If about is still a preposition, where is its object?
The object is the proposition - whatever comes after "How about". "How about if we go by train?" "How (do you feel) about the proposition that we go by train".
"How about" is a collocation
I would say "How about we go by train". The "if" isn't necessary here, and it's probably ungrammatical. But that's the way some people say it, and the "How about" part means the same thing.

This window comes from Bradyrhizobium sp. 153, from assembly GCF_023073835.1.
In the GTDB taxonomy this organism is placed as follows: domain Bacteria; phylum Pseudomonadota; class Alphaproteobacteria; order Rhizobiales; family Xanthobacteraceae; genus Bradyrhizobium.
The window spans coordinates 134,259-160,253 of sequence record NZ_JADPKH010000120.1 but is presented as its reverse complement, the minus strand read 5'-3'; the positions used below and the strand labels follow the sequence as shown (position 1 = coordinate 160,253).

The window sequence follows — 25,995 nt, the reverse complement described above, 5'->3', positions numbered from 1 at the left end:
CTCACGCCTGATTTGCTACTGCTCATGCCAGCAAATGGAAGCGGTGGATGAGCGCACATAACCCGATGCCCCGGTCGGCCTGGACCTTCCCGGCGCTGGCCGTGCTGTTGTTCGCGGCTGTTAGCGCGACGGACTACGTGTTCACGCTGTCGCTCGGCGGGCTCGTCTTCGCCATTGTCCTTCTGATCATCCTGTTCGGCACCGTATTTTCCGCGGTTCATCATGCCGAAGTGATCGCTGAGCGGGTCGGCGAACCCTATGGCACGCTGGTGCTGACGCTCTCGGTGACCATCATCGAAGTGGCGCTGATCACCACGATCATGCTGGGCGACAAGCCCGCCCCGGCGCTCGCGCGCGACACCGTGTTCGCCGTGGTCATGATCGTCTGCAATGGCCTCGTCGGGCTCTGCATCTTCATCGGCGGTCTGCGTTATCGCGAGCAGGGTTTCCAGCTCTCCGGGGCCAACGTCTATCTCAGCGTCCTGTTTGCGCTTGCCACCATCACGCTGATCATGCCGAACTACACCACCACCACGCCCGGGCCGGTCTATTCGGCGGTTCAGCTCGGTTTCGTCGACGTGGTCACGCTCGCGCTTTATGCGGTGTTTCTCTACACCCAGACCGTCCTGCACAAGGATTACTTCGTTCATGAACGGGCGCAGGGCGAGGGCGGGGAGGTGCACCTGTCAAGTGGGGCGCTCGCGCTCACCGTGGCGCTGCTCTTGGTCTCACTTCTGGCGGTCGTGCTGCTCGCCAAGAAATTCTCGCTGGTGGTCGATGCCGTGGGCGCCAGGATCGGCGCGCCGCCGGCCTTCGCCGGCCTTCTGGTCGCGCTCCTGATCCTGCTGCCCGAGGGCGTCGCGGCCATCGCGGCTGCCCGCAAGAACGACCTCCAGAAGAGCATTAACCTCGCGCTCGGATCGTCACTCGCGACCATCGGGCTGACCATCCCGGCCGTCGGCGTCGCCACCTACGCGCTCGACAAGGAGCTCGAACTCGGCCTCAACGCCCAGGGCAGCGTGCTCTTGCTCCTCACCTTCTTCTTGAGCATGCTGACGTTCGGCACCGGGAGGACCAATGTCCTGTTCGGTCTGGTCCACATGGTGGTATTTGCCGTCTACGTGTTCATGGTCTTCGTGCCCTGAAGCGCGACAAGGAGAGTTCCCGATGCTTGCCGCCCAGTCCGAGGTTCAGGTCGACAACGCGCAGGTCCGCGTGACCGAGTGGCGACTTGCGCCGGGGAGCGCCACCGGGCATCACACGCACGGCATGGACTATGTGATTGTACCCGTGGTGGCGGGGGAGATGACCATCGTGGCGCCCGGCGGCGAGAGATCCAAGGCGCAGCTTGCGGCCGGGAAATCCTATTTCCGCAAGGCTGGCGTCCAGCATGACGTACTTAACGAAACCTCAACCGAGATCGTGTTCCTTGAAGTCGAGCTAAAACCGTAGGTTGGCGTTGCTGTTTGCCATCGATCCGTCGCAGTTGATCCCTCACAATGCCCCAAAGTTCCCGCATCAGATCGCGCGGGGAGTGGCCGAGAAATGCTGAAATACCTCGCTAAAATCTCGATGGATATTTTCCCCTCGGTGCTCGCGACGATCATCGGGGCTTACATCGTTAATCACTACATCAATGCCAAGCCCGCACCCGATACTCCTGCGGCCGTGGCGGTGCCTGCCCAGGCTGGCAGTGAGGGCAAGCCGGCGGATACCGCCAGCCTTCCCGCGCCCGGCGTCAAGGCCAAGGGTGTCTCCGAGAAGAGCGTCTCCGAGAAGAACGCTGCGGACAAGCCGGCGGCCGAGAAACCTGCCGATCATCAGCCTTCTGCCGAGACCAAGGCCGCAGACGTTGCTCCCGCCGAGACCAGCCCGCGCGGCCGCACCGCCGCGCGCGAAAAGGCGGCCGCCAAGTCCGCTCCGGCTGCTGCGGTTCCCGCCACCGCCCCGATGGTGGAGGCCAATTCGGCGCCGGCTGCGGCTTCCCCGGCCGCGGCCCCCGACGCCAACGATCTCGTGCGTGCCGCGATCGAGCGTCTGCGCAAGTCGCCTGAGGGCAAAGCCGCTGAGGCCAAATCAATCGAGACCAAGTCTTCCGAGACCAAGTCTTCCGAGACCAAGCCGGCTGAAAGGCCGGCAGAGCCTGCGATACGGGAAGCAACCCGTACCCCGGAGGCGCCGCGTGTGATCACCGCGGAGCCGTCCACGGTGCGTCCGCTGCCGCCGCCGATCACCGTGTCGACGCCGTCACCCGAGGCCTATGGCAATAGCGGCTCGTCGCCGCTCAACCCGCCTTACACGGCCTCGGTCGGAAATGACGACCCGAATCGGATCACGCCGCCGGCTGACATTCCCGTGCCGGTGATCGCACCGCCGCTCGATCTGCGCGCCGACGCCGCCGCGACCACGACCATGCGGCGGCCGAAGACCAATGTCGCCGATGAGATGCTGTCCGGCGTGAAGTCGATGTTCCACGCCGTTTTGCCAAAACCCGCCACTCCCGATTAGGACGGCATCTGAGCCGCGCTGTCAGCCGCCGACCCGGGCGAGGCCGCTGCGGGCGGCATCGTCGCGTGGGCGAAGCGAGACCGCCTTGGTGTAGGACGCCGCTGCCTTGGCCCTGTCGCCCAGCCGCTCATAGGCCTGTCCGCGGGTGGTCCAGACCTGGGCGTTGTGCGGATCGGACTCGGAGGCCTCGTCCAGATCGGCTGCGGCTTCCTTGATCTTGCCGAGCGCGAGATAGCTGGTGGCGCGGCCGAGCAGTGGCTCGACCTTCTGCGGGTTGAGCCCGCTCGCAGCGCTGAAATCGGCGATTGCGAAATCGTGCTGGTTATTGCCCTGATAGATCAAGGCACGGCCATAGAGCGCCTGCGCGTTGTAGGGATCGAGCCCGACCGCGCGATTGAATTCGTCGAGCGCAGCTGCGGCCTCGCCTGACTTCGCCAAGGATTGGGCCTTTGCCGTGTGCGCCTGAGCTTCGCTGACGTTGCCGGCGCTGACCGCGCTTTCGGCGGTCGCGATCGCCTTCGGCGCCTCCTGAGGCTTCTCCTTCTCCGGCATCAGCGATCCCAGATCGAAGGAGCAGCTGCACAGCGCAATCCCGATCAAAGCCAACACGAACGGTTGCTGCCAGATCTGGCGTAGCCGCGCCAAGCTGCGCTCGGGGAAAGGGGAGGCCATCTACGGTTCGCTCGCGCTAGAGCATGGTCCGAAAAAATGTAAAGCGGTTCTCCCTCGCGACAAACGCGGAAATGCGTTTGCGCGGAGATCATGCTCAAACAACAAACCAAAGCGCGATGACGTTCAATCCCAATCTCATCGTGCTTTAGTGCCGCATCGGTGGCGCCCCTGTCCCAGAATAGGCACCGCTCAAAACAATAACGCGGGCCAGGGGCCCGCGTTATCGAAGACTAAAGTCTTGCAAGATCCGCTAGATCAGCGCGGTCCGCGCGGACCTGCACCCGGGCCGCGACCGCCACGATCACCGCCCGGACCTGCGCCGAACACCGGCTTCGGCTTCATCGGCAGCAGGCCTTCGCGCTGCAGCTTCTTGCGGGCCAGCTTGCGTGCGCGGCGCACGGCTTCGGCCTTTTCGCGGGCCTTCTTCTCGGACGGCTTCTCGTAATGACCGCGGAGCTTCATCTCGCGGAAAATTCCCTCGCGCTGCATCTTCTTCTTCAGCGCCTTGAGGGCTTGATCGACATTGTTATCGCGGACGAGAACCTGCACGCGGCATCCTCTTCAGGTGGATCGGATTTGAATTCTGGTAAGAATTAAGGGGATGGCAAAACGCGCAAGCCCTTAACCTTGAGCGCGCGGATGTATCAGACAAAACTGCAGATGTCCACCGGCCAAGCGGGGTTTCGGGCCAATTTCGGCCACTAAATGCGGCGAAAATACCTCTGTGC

"How about I kiss you?"
(What would you say to the proposition that I kiss you? How would you feel about my kissing you?)
"What about if he's escaped already!"
(What are the consequences of his already having escaped? What should we do if he has already escaped?)
The proposition can be anything; and "How about" or "What about" simply means "consider the case of/about".